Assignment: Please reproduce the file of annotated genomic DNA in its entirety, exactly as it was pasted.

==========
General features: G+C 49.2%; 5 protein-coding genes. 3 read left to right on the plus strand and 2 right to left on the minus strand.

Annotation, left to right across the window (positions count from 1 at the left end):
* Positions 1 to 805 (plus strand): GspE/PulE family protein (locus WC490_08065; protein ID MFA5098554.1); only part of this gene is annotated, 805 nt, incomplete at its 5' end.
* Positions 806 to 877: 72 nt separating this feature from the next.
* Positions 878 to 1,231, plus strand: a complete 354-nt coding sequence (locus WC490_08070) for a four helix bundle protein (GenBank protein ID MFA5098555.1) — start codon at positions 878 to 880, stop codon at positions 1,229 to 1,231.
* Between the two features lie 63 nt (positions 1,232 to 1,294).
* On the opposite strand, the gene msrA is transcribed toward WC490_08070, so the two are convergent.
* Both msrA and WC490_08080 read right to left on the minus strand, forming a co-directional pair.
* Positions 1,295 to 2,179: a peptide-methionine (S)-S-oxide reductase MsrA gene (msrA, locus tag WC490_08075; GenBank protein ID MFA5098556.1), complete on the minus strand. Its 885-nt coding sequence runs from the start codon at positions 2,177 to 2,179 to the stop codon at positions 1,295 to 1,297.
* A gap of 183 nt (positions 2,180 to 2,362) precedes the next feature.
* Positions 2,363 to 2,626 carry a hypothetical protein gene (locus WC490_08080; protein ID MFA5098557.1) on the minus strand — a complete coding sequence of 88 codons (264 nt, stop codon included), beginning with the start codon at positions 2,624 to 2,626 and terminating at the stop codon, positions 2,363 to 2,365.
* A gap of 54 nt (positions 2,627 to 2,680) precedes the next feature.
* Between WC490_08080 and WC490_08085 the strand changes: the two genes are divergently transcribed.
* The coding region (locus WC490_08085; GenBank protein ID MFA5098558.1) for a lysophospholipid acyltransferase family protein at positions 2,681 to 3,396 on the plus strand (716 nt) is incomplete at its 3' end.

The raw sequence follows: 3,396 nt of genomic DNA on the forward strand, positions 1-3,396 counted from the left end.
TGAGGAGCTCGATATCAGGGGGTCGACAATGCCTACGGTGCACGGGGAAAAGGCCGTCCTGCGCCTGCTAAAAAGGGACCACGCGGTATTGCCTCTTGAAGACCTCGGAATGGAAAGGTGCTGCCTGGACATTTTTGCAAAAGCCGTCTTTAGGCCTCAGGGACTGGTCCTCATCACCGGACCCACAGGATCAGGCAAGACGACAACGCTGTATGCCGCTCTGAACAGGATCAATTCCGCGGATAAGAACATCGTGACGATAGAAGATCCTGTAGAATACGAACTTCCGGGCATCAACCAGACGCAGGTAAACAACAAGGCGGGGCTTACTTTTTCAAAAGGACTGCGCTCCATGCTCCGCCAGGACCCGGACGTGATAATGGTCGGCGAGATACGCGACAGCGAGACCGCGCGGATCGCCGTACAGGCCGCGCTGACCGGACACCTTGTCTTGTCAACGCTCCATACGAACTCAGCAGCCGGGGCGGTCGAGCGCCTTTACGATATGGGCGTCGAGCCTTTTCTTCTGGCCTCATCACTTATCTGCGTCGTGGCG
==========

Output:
General features: G+C 49.2%; 5 protein-coding genes. 3 read left to right on the plus strand and 2 right to left on the minus strand.

Annotation, left to right across the window (positions count from 1 at the left end):
* Positions 1 to 805 (plus strand): GspE/PulE family protein (locus WC490_08065; protein ID MFA5098554.1); only part of this gene is annotated, 805 nt, incomplete at its 5' end.
* Positions 806 to 877: 72 nt separating this feature from the next.
* Positions 878 to 1,231, plus strand: a complete 354-nt coding sequence (locus WC490_08070) for a four helix bundle protein (GenBank protein ID MFA5098555.1) — start codon at positions 878 to 880, stop codon at positions 1,229 to 1,231.
* Between the two features lie 63 nt (positions 1,232 to 1,294).
* On the opposite strand, the gene msrA is transcribed toward WC490_08070, so the two are convergent.
* Both msrA and WC490_08080 read right to left on the minus strand, forming a co-directional pair.
* Positions 1,295 to 2,179: a peptide-methionine (S)-S-oxide reductase MsrA gene (msrA, locus tag WC490_08075; GenBank protein ID MFA5098556.1), complete on the minus strand. Its 885-nt coding sequence runs from the start codon at positions 2,177 to 2,179 to the stop codon at positions 1,295 to 1,297.
* A gap of 183 nt (positions 2,180 to 2,362) precedes the next feature.
* Positions 2,363 to 2,626 carry a hypothetical protein gene (locus WC490_08080; protein ID MFA5098557.1) on the minus strand — a complete coding sequence of 88 codons (264 nt, stop codon included), beginning with the start codon at positions 2,624 to 2,626 and terminating at the stop codon, positions 2,363 to 2,365.
* A gap of 54 nt (positions 2,627 to 2,680) precedes the next feature.
* Between WC490_08080 and WC490_08085 the strand changes: the two genes are divergently transcribed.
* The coding region (locus WC490_08085; GenBank protein ID MFA5098558.1) for a lysophospholipid acyltransferase family protein at positions 2,681 to 3,396 on the plus strand (716 nt) is incomplete at its 3' end.

The raw sequence follows: 3,396 nt of genomic DNA on the forward strand, positions 1-3,396 counted from the left end.
TGAGGAGCTCGATATCAGGGGGTCGACAATGCCTACGGTGCACGGGGAAAAGGCCGTCCTGCGCCTGCTAAAAAGGGACCACGCGGTATTGCCTCTTGAAGACCTCGGAATGGAAAGGTGCTGCCTGGACATTTTTGCAAAAGCCGTCTTTAGGCCTCAGGGACTGGTCCTCATCACCGGACCCACAGGATCAGGCAAGACGACAACGCTGTATGCCGCTCTGAACAGGATCAATTCCGCGGATAAGAACATCGTGACGATAGAAGATCCTGTAGAATACGAACTTCCGGGCATCAACCAGACGCAGGTAAACAACAAGGCGGGGCTTACTTTTTCAAAAGGACTGCGCTCCATGCTCCGCCAGGACCCGGACGTGATAATGGTCGGCGAGATACGCGACAGCGAGACCGCGCGGATCGCCGTACAGGCCGCGCTGACCGGACACCTTGTCTTGTCAACGCTCCATACGAACTCAGCAGCCGGGGCGGTCGAGCGCCTTTACGATATGGGCGTCGAGCCTTTTCTTCTGGCCTCATCACTTATCTGCGTCGTGGCG